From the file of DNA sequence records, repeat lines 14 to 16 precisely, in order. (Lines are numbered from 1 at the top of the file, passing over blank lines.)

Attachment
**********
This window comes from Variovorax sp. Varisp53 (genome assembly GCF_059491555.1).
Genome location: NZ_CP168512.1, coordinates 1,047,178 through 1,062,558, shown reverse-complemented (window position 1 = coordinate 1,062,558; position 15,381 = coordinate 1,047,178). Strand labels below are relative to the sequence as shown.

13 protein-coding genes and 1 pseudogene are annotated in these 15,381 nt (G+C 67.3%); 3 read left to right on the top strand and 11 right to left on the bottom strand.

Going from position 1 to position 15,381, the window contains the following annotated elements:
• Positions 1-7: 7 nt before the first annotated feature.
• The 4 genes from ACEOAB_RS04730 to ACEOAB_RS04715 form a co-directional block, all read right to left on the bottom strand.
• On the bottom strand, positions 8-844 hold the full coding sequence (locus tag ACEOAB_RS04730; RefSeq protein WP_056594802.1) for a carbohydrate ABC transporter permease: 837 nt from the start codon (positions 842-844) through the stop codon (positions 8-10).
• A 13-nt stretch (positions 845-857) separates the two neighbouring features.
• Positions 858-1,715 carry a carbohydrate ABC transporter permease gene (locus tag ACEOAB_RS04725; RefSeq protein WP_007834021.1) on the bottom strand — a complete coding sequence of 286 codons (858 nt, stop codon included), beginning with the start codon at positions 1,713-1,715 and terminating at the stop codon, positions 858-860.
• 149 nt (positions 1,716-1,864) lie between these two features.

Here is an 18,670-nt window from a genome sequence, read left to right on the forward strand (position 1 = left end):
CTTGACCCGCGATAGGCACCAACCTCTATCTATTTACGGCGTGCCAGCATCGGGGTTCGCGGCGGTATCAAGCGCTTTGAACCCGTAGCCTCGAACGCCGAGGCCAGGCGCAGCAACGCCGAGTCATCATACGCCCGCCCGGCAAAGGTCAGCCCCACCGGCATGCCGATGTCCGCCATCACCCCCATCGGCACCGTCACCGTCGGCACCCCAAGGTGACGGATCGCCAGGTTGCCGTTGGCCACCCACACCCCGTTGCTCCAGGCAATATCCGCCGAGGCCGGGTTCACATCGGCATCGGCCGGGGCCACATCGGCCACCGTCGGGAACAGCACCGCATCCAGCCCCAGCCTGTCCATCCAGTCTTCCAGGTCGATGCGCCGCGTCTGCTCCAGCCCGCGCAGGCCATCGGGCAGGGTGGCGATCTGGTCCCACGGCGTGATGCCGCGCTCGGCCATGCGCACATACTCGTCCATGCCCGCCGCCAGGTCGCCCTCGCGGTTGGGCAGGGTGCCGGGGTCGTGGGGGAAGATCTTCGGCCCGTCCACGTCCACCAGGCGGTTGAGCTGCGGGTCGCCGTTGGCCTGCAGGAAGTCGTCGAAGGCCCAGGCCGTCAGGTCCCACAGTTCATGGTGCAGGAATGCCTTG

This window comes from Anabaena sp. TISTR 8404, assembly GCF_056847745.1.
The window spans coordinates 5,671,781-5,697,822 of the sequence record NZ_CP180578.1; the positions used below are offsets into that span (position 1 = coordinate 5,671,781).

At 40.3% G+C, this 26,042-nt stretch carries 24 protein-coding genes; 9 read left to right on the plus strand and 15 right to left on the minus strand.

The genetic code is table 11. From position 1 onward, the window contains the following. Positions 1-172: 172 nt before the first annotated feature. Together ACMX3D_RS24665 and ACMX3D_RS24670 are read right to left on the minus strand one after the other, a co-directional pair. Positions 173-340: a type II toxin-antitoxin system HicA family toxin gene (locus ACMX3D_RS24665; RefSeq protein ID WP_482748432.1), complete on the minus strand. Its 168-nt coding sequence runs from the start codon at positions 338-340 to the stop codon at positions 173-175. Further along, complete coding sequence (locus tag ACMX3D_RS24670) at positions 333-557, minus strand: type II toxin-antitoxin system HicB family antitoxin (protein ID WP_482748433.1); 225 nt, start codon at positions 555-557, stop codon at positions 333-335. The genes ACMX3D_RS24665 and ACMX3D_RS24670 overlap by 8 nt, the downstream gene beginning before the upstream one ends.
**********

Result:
The window spans coordinates 5,671,781-5,697,822 of the sequence record NZ_CP180578.1; the positions used below are offsets into that span (position 1 = coordinate 5,671,781).

At 40.3% G+C, this 26,042-nt stretch carries 24 protein-coding genes; 9 read left to right on the plus strand and 15 right to left on the minus strand.

The genetic code is table 11. From position 1 onward, the window contains the following. Positions 1-172: 172 nt before the first annotated feature. Together ACMX3D_RS24665 and ACMX3D_RS24670 are read right to left on the minus strand one after the other, a co-directional pair. Positions 173-340: a type II toxin-antitoxin system HicA family toxin gene (locus ACMX3D_RS24665; RefSeq protein ID WP_482748432.1), complete on the minus strand. Its 168-nt coding sequence runs from the start codon at positions 338-340 to the stop codon at positions 173-175. Further along, complete coding sequence (locus tag ACMX3D_RS24670) at positions 333-557, minus strand: type II toxin-antitoxin system HicB family antitoxin (protein ID WP_482748433.1); 225 nt, start codon at positions 555-557, stop codon at positions 333-335. The genes ACMX3D_RS24665 and ACMX3D_RS24670 overlap by 8 nt, the downstream gene beginning before the upstream one ends.